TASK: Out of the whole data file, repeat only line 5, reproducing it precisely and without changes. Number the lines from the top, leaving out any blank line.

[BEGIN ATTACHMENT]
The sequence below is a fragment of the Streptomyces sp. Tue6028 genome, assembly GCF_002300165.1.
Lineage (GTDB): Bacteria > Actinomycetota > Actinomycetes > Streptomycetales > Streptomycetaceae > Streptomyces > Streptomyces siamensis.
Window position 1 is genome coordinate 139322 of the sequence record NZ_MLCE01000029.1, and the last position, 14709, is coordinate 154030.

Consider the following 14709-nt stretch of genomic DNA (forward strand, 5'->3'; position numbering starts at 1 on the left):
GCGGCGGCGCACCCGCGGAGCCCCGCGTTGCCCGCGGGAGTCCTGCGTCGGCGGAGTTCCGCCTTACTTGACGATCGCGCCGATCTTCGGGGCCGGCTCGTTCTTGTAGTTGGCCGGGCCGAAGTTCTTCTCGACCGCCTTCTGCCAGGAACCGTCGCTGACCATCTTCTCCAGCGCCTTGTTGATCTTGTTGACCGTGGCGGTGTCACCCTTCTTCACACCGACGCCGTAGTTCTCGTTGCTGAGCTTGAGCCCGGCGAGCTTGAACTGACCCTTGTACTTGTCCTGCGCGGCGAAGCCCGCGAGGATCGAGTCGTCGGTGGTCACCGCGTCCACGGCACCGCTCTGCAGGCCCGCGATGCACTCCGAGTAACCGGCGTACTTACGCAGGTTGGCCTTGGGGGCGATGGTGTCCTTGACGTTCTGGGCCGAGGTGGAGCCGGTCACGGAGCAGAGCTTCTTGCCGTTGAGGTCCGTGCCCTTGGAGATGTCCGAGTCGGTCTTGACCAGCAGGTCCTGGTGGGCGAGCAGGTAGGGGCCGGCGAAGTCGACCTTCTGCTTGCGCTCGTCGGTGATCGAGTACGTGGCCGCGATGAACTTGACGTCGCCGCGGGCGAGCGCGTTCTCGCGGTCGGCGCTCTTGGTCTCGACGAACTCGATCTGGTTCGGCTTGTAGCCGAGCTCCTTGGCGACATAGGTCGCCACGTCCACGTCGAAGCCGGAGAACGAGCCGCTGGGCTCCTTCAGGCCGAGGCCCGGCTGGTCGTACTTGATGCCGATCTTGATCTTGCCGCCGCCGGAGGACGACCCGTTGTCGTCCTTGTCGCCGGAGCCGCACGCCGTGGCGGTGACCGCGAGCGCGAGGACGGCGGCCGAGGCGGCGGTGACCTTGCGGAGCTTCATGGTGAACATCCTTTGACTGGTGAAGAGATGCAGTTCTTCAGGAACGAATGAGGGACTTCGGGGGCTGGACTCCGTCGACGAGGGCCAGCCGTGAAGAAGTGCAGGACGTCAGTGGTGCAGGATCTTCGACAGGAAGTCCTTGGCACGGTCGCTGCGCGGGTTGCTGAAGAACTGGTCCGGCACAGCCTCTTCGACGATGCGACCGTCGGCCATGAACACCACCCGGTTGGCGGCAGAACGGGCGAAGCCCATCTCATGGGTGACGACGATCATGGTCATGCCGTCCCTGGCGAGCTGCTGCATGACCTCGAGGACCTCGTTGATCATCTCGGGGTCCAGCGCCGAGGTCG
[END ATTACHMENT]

GCGGCGGCGCACCCGCGGAGCCCCGCGTTGCCCGCGGGAGTCCTGCGTCGGCGGAGTTCCGCCTTACTTGACGATCGCGCCGATCTTCGGGGCCGGCTCGTTCTTGTAGTTGGCCGGGCCGAAGTTCTTCTCGACCGCCTTCTGCCAGGAACCGTCGCTGACCATCTTCTCCAGCGCCTTGTTGATCTTGTTGACCGTGGCGGTGTCACCCTTCTTCACACCGACGCCGTAGTTCTCGTTGCTGAGCTTGAGCCCGGCGAGCTTGAACTGACCCTTGTACTTGTCCTGCGCGGCGAAGCCCGCGAGGATCGAGTCGTCGGTGGTCACCGCGTCCACGGCACCGCTCTGCAGGCCCGCGATGCACTCCGAGTAACCGGCGTACTTACGCAGGTTGGCCTTGGGGGCGATGGTGTCCTTGACGTTCTGGGCCGAGGTGGAGCCGGTCACGGAGCAGAGCTTCTTGCCGTTGAGGTCCGTGCCCTTGGAGATGTCCGAGTCGGTCTTGACCAGCAGGTCCTGGTGGGCGAGCAGGTAGGGGCCGGCGAAGTCGACCTTCTGCTTGCGCTCGTCGGTGATCGAGTACGTGGCCGCGATGAACTTGACGTCGCCGCGGGCGAGCGCGTTCTCGCGGTCGGCGCTCTTGGTCTCGACGAACTCGATCTGGTTCGGCTTGTAGCCGAGCTCCTTGGCGACATAGGTCGCCACGTCCACGTCGAAGCCGGAGAACGAGCCGCTGGGCTCCTTCAGGCCGAGGCCCGGCTGGTCGTACTTGATGCCGATCTTGATCTTGCCGCCGCCGGAGGACGACCCGTTGTCGTCCTTGTCGCCGGAGCCGCACGCCGTGGCGGTGACCGCGAGCGCGAGGACGGCGGCCGAGGCGGCGGTGACCTTGCGGAGCTTCATGGTGAACATCCTTTGACTGGTGAAGAGATGCAGTTCTTCAGGAACGAATGAGGGACTTCGGGGGCTGGACTCCGTCGACGAGGGCCAGCCGTGAAGAAGTGCAGGACGTCAGTGGTGCAGGATCTTCGACAGGAAGTCCTTGGCACGGTCGCTGCGCGGGTTGCTGAAGAACTGGTCCGGCACAGCCTCTTCGACGATGCGACCGTCGGCCATGAACACCACCCGGTTGGCGGCAGAACGGGCGAAGCCCATCTCATGGGTGACGACGATCATGGTCATGCCGTCCCTGGCGAGCTGCTGCATGACCTCGAGGACCTCGTTGATCATCTCGGGGTCCAGCGCCGAGGTCG